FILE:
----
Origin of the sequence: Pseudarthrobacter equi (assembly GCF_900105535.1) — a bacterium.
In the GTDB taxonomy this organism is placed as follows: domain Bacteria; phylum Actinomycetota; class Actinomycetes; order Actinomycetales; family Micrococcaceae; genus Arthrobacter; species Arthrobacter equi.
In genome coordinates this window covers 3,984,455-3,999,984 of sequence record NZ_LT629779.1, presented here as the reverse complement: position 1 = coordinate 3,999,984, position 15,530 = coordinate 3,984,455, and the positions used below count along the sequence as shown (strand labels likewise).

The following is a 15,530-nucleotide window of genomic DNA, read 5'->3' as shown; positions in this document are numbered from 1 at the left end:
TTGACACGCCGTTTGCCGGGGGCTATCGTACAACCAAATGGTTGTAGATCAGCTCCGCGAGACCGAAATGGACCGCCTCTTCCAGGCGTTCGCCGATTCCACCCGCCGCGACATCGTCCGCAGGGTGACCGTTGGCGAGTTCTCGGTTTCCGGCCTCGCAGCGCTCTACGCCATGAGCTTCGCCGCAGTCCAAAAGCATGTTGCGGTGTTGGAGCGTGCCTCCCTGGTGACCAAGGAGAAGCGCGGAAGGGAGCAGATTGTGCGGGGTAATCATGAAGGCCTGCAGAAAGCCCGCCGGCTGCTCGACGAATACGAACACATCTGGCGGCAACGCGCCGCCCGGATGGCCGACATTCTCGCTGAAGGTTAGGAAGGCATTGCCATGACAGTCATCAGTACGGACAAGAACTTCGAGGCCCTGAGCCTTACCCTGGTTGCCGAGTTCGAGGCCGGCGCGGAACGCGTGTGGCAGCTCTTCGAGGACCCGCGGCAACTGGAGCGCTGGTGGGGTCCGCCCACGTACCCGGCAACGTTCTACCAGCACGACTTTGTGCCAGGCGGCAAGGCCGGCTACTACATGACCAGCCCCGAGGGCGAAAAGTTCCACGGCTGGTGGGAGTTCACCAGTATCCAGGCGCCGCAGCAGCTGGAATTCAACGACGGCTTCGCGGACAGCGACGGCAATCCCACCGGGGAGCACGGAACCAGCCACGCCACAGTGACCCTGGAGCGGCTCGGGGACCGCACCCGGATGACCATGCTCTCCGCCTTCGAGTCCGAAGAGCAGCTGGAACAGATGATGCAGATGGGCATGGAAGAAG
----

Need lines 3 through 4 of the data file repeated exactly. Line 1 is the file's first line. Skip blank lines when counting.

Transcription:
In genome coordinates this window covers 3,984,455-3,999,984 of sequence record NZ_LT629779.1, presented here as the reverse complement: position 1 = coordinate 3,999,984, position 15,530 = coordinate 3,984,455, and the positions used below count along the sequence as shown (strand labels likewise).

The following is a 15,530-nucleotide window of genomic DNA, read 5'->3' as shown; positions in this document are numbered from 1 at the left end: